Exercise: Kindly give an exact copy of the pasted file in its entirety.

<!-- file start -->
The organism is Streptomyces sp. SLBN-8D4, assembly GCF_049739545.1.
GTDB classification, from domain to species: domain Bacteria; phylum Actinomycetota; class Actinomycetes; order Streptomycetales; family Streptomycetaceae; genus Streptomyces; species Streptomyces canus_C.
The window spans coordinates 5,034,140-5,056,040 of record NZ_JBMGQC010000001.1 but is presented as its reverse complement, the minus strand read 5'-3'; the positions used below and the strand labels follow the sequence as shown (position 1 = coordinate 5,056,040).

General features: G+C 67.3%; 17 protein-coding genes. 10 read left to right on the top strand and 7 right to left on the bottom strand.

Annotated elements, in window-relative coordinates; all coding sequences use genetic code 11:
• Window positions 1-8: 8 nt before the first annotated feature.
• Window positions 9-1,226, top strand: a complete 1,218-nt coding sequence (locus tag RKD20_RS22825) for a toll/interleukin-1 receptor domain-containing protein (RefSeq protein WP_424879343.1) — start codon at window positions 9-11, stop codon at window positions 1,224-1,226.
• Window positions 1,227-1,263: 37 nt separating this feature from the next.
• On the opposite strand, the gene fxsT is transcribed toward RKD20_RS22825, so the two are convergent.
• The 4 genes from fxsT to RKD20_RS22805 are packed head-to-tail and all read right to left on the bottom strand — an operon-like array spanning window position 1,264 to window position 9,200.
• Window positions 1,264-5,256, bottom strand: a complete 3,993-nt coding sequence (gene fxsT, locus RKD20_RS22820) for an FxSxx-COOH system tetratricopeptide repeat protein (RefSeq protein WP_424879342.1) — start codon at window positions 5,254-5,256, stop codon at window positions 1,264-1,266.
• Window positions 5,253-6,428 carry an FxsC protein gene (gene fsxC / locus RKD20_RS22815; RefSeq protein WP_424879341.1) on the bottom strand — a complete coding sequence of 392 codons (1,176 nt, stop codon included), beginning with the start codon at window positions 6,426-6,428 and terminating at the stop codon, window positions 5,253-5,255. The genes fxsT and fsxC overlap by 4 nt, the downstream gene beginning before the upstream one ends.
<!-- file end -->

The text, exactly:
The organism is Streptomyces sp. SLBN-8D4, assembly GCF_049739545.1.
GTDB classification, from domain to species: domain Bacteria; phylum Actinomycetota; class Actinomycetes; order Streptomycetales; family Streptomycetaceae; genus Streptomyces; species Streptomyces canus_C.
The window spans coordinates 5,034,140-5,056,040 of record NZ_JBMGQC010000001.1 but is presented as its reverse complement, the minus strand read 5'-3'; the positions used below and the strand labels follow the sequence as shown (position 1 = coordinate 5,056,040).

General features: G+C 67.3%; 17 protein-coding genes. 10 read left to right on the top strand and 7 right to left on the bottom strand.

Annotated elements, in window-relative coordinates; all coding sequences use genetic code 11:
• Window positions 1-8: 8 nt before the first annotated feature.
• Window positions 9-1,226, top strand: a complete 1,218-nt coding sequence (locus tag RKD20_RS22825) for a toll/interleukin-1 receptor domain-containing protein (RefSeq protein WP_424879343.1) — start codon at window positions 9-11, stop codon at window positions 1,224-1,226.
• Window positions 1,227-1,263: 37 nt separating this feature from the next.
• On the opposite strand, the gene fxsT is transcribed toward RKD20_RS22825, so the two are convergent.
• The 4 genes from fxsT to RKD20_RS22805 are packed head-to-tail and all read right to left on the bottom strand — an operon-like array spanning window position 1,264 to window position 9,200.
• Window positions 1,264-5,256, bottom strand: a complete 3,993-nt coding sequence (gene fxsT, locus RKD20_RS22820) for an FxSxx-COOH system tetratricopeptide repeat protein (RefSeq protein WP_424879342.1) — start codon at window positions 5,254-5,256, stop codon at window positions 1,264-1,266.
• Window positions 5,253-6,428 carry an FxsC protein gene (gene fsxC / locus RKD20_RS22815; RefSeq protein WP_424879341.1) on the bottom strand — a complete coding sequence of 392 codons (1,176 nt, stop codon included), beginning with the start codon at window positions 6,426-6,428 and terminating at the stop codon, window positions 5,253-5,255. The genes fxsT and fsxC overlap by 4 nt, the downstream gene beginning before the upstream one ends.